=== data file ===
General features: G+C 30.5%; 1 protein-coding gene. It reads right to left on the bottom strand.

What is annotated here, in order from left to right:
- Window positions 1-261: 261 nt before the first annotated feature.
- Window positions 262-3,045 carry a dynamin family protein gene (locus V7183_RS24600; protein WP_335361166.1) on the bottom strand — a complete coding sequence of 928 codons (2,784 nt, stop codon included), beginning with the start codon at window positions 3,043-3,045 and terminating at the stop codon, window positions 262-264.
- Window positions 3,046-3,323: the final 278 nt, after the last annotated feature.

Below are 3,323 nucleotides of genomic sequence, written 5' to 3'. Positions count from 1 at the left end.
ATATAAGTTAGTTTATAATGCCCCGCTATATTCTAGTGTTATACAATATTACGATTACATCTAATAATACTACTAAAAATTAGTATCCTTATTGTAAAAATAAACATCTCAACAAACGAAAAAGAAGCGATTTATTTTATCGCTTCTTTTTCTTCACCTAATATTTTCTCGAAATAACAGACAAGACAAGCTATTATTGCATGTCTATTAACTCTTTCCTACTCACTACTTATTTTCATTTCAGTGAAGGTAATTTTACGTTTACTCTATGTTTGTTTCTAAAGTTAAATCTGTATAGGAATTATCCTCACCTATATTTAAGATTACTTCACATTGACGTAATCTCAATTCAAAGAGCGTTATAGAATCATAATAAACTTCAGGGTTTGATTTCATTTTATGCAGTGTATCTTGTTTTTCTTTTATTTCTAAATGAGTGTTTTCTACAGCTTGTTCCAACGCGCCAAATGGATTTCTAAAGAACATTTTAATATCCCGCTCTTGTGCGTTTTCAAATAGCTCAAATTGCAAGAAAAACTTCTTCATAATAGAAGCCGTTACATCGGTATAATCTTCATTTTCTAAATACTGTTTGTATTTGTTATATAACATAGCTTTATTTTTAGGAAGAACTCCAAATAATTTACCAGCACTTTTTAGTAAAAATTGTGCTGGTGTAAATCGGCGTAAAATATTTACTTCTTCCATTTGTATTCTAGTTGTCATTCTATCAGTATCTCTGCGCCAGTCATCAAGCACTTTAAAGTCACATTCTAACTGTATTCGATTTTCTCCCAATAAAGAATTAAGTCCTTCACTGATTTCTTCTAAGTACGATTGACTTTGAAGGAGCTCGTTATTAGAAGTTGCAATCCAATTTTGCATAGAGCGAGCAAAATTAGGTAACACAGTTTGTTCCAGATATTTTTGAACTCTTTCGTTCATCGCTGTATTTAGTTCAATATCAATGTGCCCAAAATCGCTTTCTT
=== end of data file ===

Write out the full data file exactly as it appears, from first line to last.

General features: G+C 30.5%; 1 protein-coding gene. It reads right to left on the bottom strand.

What is annotated here, in order from left to right:
- Window positions 1-261: 261 nt before the first annotated feature.
- Window positions 262-3,045 carry a dynamin family protein gene (locus V7183_RS24600; protein WP_335361166.1) on the bottom strand — a complete coding sequence of 928 codons (2,784 nt, stop codon included), beginning with the start codon at window positions 3,043-3,045 and terminating at the stop codon, window positions 262-264.
- Window positions 3,046-3,323: the final 278 nt, after the last annotated feature.

Below are 3,323 nucleotides of genomic sequence, written 5' to 3'. Positions count from 1 at the left end.
ATATAAGTTAGTTTATAATGCCCCGCTATATTCTAGTGTTATACAATATTACGATTACATCTAATAATACTACTAAAAATTAGTATCCTTATTGTAAAAATAAACATCTCAACAAACGAAAAAGAAGCGATTTATTTTATCGCTTCTTTTTCTTCACCTAATATTTTCTCGAAATAACAGACAAGACAAGCTATTATTGCATGTCTATTAACTCTTTCCTACTCACTACTTATTTTCATTTCAGTGAAGGTAATTTTACGTTTACTCTATGTTTGTTTCTAAAGTTAAATCTGTATAGGAATTATCCTCACCTATATTTAAGATTACTTCACATTGACGTAATCTCAATTCAAAGAGCGTTATAGAATCATAATAAACTTCAGGGTTTGATTTCATTTTATGCAGTGTATCTTGTTTTTCTTTTATTTCTAAATGAGTGTTTTCTACAGCTTGTTCCAACGCGCCAAATGGATTTCTAAAGAACATTTTAATATCCCGCTCTTGTGCGTTTTCAAATAGCTCAAATTGCAAGAAAAACTTCTTCATAATAGAAGCCGTTACATCGGTATAATCTTCATTTTCTAAATACTGTTTGTATTTGTTATATAACATAGCTTTATTTTTAGGAAGAACTCCAAATAATTTACCAGCACTTTTTAGTAAAAATTGTGCTGGTGTAAATCGGCGTAAAATATTTACTTCTTCCATTTGTATTCTAGTTGTCATTCTATCAGTATCTCTGCGCCAGTCATCAAGCACTTTAAAGTCACATTCTAACTGTATTCGATTTTCTCCCAATAAAGAATTAAGTCCTTCACTGATTTCTTCTAAGTACGATTGACTTTGAAGGAGCTCGTTATTAGAAGTTGCAATCCAATTTTGCATAGAGCGAGCAAAATTAGGTAACACAGTTTGTTCCAGATATTTTTGAACTCTTTCGTTCATCGCTGTATTTAGTTCAATATCAATGTGCCCAAAATCGCTTTCTT